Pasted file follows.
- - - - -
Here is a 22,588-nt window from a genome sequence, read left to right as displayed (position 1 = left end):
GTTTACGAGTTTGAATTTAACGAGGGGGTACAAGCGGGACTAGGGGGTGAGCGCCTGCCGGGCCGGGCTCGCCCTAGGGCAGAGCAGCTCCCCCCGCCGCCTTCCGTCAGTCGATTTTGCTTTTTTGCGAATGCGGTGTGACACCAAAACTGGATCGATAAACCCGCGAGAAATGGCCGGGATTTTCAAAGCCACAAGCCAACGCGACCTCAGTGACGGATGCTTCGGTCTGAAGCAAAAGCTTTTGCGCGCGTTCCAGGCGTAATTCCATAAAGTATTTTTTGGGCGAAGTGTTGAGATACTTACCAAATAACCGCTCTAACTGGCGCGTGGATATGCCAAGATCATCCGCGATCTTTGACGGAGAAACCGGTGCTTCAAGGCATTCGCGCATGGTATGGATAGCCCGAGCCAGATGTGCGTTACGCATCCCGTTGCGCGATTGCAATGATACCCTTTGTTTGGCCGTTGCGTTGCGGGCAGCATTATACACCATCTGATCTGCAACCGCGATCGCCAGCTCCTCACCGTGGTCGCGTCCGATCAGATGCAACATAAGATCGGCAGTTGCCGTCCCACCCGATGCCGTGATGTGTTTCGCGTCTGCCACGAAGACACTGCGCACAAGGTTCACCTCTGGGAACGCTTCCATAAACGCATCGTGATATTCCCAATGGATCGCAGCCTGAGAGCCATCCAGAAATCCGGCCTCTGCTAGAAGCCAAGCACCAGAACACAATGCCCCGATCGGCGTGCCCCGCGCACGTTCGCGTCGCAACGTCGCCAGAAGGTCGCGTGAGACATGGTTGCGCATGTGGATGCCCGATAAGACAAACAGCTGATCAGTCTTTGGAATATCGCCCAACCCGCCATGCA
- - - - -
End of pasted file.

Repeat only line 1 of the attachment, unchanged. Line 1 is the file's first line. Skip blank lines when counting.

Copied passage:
Here is a 22,588-nt window from a genome sequence, read left to right as displayed (position 1 = left end):